Toller, Lisa
    et al.
    Uppsala University, Disciplinary Domain of Science and Technology, Technology, Department of Engineering Sciences, Applied Materials Sciences.
    Liu, Chunxin
    Royal Institute of Technologi.
    Holmström, Erik
    Sandvik Coromant R&D.
    Larsson, Tommy
    Seco Tools AB R&D.
    Norgren, Susanne
    Uppsala University, Disciplinary Domain of Science and Technology, Technology, Department of Engineering Sciences, Applied Materials Sciences. Sandvik Coromant R&D.
    Investigation of Cemented Carbides with Alternative Binders after CVD Coating2017In: International journal of refractory metals & hard materials, ISSN 0958-0611, E-ISSN 2213-3917, Vol. 62, p. 225-229Article in journal (Refereed)
    Abstract [en]

    Due to health concerns surrounding the use of cobalt as a binder for tungsten carbide in cemented carbides there is a drive to find an alternative binder. Although there are many publications on cemented carbides with alternative binders very few consider the possibility to coat these materials. In this work four different binder compositions containing iron-nickel or iron-nickel-cobalt and a pure cobalt reference are investigated with respect to coating ability. It is shown that it is possible to coat these cemented carbides with alternative binders through the same chemical vapor deposition process that is commonly used for cobalt based inserts and get similar coating structure. It is further shown that it can be done without the formation of η-phase and with comparable scratch test adhesion.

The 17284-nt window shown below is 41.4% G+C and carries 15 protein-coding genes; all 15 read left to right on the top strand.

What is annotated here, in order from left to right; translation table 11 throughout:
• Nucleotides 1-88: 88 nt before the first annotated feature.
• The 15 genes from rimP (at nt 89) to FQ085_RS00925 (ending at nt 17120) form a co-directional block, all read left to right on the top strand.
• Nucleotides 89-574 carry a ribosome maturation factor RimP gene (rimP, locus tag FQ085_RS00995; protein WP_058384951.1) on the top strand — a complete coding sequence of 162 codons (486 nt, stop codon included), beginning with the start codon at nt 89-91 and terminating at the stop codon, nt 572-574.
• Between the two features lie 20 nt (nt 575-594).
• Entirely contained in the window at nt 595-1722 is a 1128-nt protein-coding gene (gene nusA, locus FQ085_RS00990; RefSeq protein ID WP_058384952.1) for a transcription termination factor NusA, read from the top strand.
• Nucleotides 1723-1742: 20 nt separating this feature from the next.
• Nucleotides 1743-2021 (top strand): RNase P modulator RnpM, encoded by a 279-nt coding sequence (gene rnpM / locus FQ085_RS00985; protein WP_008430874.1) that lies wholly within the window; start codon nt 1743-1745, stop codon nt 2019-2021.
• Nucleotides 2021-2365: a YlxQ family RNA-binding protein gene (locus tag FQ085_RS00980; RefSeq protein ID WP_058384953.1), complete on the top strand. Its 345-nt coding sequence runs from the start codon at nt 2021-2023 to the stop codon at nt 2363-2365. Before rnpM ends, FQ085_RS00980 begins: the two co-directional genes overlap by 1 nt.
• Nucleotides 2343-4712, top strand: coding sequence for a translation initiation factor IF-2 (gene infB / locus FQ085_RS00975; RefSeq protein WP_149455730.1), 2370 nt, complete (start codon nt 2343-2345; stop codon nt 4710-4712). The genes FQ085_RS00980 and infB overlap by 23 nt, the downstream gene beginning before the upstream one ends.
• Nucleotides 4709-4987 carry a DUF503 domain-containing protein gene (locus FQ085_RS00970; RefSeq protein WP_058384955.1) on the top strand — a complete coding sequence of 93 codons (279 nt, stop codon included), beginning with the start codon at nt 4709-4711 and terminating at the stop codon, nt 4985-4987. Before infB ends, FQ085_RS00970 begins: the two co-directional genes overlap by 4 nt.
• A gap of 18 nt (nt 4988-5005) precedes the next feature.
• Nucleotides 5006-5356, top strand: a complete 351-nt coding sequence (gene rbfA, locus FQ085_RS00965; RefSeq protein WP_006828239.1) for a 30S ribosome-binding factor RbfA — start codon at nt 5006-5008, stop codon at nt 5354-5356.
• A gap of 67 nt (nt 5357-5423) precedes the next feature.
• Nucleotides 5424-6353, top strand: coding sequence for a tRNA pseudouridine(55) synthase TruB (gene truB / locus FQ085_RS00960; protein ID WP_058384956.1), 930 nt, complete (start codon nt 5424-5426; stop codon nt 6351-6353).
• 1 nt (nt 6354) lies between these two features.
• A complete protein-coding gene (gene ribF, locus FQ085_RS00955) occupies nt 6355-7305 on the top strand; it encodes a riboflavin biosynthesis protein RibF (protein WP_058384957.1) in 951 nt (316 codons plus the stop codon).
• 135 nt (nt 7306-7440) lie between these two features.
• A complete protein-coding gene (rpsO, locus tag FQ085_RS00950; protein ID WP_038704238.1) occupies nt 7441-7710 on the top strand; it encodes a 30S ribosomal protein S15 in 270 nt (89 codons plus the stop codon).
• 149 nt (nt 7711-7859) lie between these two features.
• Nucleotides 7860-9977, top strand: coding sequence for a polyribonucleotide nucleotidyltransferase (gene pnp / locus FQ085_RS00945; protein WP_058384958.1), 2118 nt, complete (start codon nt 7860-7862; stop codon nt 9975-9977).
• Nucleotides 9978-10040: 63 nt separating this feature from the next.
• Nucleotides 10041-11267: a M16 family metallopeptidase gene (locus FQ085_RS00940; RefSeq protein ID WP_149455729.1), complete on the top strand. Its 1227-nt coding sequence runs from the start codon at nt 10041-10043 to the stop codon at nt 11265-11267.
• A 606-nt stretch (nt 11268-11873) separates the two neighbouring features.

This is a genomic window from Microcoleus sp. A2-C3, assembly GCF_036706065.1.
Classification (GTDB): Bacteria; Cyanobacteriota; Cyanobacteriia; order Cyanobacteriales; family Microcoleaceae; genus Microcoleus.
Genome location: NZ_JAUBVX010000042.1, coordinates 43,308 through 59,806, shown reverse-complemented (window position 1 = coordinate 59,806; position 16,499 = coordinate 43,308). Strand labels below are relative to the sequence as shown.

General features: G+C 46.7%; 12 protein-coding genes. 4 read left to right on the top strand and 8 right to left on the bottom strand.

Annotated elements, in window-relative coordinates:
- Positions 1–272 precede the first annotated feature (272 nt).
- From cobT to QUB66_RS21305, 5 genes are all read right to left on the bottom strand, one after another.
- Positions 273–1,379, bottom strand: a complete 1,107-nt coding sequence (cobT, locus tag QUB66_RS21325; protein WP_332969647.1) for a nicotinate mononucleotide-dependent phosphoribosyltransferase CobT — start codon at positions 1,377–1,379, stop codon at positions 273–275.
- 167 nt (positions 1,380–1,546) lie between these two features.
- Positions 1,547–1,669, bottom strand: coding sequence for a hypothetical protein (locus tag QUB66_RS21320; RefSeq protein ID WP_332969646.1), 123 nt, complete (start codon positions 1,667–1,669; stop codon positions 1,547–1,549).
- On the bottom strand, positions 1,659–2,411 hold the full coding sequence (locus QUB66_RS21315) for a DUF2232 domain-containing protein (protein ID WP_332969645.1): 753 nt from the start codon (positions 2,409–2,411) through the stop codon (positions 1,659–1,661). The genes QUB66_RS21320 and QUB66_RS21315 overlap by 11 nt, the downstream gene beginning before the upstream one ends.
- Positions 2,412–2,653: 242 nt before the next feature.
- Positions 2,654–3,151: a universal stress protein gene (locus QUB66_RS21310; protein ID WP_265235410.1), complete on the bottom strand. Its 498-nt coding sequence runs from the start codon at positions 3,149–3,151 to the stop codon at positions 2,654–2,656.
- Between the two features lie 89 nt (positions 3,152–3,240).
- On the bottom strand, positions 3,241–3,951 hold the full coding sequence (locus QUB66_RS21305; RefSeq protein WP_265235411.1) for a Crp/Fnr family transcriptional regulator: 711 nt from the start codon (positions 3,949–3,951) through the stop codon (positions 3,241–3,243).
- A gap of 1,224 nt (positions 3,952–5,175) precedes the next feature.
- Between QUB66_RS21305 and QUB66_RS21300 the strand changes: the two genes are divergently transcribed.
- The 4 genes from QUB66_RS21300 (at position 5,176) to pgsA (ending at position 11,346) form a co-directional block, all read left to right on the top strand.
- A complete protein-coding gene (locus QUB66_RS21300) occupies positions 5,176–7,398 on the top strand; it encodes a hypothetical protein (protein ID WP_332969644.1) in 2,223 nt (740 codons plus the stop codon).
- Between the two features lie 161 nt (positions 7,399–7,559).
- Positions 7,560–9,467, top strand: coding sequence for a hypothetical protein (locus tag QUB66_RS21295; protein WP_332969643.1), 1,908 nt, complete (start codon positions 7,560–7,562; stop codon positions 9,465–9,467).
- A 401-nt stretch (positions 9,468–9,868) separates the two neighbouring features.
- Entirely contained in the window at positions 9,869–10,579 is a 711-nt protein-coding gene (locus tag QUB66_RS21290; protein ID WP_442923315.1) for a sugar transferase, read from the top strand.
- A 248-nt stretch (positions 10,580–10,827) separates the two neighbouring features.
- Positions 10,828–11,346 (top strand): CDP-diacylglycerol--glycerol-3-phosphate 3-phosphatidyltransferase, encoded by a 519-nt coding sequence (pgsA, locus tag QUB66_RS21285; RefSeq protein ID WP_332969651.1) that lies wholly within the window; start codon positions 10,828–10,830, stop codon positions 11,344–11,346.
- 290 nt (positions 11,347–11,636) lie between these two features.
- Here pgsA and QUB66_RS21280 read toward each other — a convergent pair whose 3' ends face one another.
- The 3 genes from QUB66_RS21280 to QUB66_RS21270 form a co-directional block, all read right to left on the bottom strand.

• 7.
    Walbruhl, Martin
    et al.
    Royal Institute of Technology, Department of Materials Science and Engineering, Stockholm.
    Blomqvist, Andreas
    Sandvik Coromant R & D.
    Korzhavyi, Pavel A.
    Royal Institute of Technology, Department of Materials Science and Engineering, Stockholm.
    Araujo, Carlos Moyses
    Uppsala University, Disciplinary Domain of Science and Technology, Physics, Department of Physics and Astronomy, Materials Theory.